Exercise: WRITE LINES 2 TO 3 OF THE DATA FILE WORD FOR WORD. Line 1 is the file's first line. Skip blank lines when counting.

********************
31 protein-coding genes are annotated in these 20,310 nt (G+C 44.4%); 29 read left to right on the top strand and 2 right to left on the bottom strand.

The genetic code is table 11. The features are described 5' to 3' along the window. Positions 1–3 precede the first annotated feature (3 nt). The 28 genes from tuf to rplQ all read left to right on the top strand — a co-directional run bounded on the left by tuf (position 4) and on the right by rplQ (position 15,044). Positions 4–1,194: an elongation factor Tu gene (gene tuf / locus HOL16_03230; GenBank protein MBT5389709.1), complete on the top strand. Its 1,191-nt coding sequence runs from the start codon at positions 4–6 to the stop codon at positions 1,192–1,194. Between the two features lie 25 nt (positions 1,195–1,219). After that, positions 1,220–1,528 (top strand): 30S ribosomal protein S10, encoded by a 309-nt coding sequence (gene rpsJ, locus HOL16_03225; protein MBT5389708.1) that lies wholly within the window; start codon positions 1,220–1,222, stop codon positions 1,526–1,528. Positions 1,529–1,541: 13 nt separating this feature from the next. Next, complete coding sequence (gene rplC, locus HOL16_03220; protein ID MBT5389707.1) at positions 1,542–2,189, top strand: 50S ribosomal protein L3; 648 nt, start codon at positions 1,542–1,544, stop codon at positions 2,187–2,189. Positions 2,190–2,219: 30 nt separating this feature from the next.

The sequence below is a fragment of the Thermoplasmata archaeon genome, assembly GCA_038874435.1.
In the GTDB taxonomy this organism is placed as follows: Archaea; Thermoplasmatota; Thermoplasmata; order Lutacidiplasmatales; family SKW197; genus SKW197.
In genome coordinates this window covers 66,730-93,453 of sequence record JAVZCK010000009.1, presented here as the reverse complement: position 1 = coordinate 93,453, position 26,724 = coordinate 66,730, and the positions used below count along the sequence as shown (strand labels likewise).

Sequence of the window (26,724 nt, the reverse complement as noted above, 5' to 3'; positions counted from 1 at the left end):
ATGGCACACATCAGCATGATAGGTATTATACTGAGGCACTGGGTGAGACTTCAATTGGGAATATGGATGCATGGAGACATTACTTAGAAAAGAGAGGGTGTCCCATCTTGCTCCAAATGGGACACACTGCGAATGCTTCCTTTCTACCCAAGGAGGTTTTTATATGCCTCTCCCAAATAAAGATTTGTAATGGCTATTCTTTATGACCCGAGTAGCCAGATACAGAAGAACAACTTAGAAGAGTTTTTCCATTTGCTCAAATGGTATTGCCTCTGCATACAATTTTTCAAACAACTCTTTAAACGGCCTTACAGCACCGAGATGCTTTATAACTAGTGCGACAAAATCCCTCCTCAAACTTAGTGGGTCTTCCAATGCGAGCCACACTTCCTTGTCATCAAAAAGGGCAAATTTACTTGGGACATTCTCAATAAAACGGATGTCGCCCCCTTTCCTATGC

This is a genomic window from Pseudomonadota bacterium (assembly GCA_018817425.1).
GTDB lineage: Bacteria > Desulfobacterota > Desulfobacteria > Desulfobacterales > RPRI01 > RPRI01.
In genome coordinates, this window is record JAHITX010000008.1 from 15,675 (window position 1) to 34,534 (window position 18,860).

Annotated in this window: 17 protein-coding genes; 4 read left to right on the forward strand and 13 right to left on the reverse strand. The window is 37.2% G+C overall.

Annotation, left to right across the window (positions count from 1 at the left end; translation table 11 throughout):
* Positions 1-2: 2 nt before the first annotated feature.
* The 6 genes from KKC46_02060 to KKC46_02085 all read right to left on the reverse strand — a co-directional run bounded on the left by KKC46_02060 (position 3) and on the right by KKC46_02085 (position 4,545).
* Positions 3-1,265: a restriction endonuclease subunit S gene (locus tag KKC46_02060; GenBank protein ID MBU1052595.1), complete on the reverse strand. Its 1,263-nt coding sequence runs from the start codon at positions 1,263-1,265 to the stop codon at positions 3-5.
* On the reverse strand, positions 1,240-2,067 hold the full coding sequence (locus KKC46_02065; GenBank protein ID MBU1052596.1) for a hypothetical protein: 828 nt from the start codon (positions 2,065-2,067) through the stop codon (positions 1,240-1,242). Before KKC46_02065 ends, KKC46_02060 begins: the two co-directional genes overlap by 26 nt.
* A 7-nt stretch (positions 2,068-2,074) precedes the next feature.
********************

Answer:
The genetic code is table 11. The features are described 5' to 3' along the window. Positions 1–3 precede the first annotated feature (3 nt). The 28 genes from tuf to rplQ all read left to right on the top strand — a co-directional run bounded on the left by tuf (position 4) and on the right by rplQ (position 15,044). Positions 4–1,194: an elongation factor Tu gene (gene tuf / locus HOL16_03230; GenBank protein MBT5389709.1), complete on the top strand. Its 1,191-nt coding sequence runs from the start codon at positions 4–6 to the stop codon at positions 1,192–1,194. Between the two features lie 25 nt (positions 1,195–1,219). After that, positions 1,220–1,528 (top strand): 30S ribosomal protein S10, encoded by a 309-nt coding sequence (gene rpsJ, locus HOL16_03225; protein MBT5389708.1) that lies wholly within the window; start codon positions 1,220–1,222, stop codon positions 1,526–1,528. Positions 1,529–1,541: 13 nt separating this feature from the next. Next, complete coding sequence (gene rplC, locus HOL16_03220; protein ID MBT5389707.1) at positions 1,542–2,189, top strand: 50S ribosomal protein L3; 648 nt, start codon at positions 1,542–1,544, stop codon at positions 2,187–2,189. Positions 2,190–2,219: 30 nt separating this feature from the next.

The sequence below is a fragment of the Thermoplasmata archaeon genome, assembly GCA_038874435.1.